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Images of the Divine

The Theology of Icons at the Seventh Ecumenical Council

Series:

Ambrosios Giakalis

This book examines the theology of icons in the eighth century, the most critical period in the evolution of the Eastern Church's teaching on images. The principal source is provided by the acta of the Seventh Ecumenical Council of 787.
The political circumstances which led to the outbreak of the controversy over icons are discussed in detail but the main emphasis is on the theological arguments and presuppositions of the participants in the council. Major themes include the nature of tradition, the relationship between image and reality and the place of christology.
Ultimately the argument over icons was about the accessibility of the divine. Icons were held by the iconophiles to communicate a deifying grace which raised the believer to participation in the life of God.

Series:

Amir Harrak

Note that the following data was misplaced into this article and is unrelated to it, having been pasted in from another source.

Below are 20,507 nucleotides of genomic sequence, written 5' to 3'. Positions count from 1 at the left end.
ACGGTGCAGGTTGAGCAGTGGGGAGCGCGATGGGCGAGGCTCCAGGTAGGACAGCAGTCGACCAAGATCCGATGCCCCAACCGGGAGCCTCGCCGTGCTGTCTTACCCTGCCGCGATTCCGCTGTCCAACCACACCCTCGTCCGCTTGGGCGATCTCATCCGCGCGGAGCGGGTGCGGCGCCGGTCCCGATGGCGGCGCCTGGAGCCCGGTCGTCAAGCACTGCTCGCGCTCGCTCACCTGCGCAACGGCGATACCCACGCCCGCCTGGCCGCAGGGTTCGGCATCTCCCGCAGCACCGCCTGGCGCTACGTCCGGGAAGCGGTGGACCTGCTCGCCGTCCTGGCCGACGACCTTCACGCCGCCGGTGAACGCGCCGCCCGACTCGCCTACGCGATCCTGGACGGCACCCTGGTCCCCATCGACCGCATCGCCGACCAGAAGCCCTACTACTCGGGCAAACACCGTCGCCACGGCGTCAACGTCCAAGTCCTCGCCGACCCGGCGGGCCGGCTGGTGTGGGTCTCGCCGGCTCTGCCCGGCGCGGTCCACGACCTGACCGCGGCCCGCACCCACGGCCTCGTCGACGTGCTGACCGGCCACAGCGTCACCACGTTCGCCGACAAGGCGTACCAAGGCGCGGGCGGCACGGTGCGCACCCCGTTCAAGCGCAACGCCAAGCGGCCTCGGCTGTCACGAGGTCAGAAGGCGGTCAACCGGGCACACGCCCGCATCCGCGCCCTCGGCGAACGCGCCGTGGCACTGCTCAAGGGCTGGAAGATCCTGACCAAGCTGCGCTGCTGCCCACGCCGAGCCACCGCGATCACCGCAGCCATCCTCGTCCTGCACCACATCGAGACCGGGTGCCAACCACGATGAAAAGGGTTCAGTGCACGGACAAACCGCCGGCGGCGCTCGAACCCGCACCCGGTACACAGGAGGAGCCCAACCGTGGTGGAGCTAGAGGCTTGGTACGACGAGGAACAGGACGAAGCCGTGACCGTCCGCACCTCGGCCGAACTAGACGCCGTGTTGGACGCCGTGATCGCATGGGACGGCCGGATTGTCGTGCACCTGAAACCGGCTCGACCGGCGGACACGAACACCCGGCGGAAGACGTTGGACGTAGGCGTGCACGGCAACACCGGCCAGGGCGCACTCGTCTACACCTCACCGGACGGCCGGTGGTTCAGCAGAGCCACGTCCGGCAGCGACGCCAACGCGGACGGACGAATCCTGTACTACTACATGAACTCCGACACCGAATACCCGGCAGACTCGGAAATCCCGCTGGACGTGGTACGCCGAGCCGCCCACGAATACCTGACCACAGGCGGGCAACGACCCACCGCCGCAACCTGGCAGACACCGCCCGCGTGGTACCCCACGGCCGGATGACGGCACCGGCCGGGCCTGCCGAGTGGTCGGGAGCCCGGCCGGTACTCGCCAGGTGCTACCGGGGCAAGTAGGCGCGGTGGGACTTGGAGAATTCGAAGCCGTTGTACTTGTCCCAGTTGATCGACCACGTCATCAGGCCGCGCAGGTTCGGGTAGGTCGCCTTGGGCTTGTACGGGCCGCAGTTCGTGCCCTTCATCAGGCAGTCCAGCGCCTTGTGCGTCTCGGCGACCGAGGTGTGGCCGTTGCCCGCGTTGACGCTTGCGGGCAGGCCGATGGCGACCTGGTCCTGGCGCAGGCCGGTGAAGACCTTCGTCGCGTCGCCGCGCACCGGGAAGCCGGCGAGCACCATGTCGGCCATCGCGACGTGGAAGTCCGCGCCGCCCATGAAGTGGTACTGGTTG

The Syriac Acts of Mār Mārī the Apostle discusses the introduction of Christianity into Upper Syria, Mesopotamia, and Persia at the end of or slightly after the apostolic age by Mār Mārī. The Acts continues the Teaching of Addai (Thaddaeus in Eusebius of Caesarea), one of the seventy disciples of Jesus, who dispatched Marı from Edessa to the east. The Acts traces Mārī's itinerary and preaching in Mesopotamia until his reaching Babylonia, where he founded the first church near the Hellenistic city of Seleucia on the Tigris. By the early fifth century, the birthplace of Christianity in Babylonia became the patriarchal seat of the Church of the East, whose ecclesiastical jurisdiction and cultural influence extended during the early medieval period as far as China. This volume contains the Acts of Mār Mārī in Syriac and a relevant account from Kitāb al-Majdal in Arabic, both translated for the first time into English. This annotated translation of the Acts of Mār Mārī offers specialists and lay people alike a major source dealing with the early history of Christianity in the Middle East.